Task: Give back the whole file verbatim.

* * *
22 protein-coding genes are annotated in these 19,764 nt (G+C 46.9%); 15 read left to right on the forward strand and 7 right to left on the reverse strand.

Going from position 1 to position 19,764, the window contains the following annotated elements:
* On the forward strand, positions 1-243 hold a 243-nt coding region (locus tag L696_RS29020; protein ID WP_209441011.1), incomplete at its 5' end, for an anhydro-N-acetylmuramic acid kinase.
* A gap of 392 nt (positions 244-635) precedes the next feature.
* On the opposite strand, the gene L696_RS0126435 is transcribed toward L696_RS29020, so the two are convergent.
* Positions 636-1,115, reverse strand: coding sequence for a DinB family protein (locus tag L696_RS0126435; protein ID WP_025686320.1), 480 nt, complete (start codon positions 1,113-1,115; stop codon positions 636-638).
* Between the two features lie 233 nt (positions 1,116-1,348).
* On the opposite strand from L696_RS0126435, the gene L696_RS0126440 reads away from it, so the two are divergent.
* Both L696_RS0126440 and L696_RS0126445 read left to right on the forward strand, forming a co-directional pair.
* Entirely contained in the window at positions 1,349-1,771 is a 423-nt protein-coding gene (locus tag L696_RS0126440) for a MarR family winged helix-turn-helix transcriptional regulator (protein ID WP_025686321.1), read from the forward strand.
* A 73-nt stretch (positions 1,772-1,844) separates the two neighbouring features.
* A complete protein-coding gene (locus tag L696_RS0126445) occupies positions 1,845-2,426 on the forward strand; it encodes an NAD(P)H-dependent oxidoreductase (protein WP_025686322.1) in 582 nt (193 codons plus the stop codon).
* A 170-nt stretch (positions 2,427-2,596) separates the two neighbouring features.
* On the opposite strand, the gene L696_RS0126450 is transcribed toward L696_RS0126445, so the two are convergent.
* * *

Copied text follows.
22 protein-coding genes are annotated in these 19,764 nt (G+C 46.9%); 15 read left to right on the forward strand and 7 right to left on the reverse strand.

Going from position 1 to position 19,764, the window contains the following annotated elements:
* On the forward strand, positions 1-243 hold a 243-nt coding region (locus tag L696_RS29020; protein ID WP_209441011.1), incomplete at its 5' end, for an anhydro-N-acetylmuramic acid kinase.
* A gap of 392 nt (positions 244-635) precedes the next feature.
* On the opposite strand, the gene L696_RS0126435 is transcribed toward L696_RS29020, so the two are convergent.
* Positions 636-1,115, reverse strand: coding sequence for a DinB family protein (locus tag L696_RS0126435; protein ID WP_025686320.1), 480 nt, complete (start codon positions 1,113-1,115; stop codon positions 636-638).
* Between the two features lie 233 nt (positions 1,116-1,348).
* On the opposite strand from L696_RS0126435, the gene L696_RS0126440 reads away from it, so the two are divergent.
* Both L696_RS0126440 and L696_RS0126445 read left to right on the forward strand, forming a co-directional pair.
* Entirely contained in the window at positions 1,349-1,771 is a 423-nt protein-coding gene (locus tag L696_RS0126440) for a MarR family winged helix-turn-helix transcriptional regulator (protein ID WP_025686321.1), read from the forward strand.
* A 73-nt stretch (positions 1,772-1,844) separates the two neighbouring features.
* A complete protein-coding gene (locus tag L696_RS0126445) occupies positions 1,845-2,426 on the forward strand; it encodes an NAD(P)H-dependent oxidoreductase (protein WP_025686322.1) in 582 nt (193 codons plus the stop codon).
* A 170-nt stretch (positions 2,427-2,596) separates the two neighbouring features.
* On the opposite strand, the gene L696_RS0126450 is transcribed toward L696_RS0126445, so the two are convergent.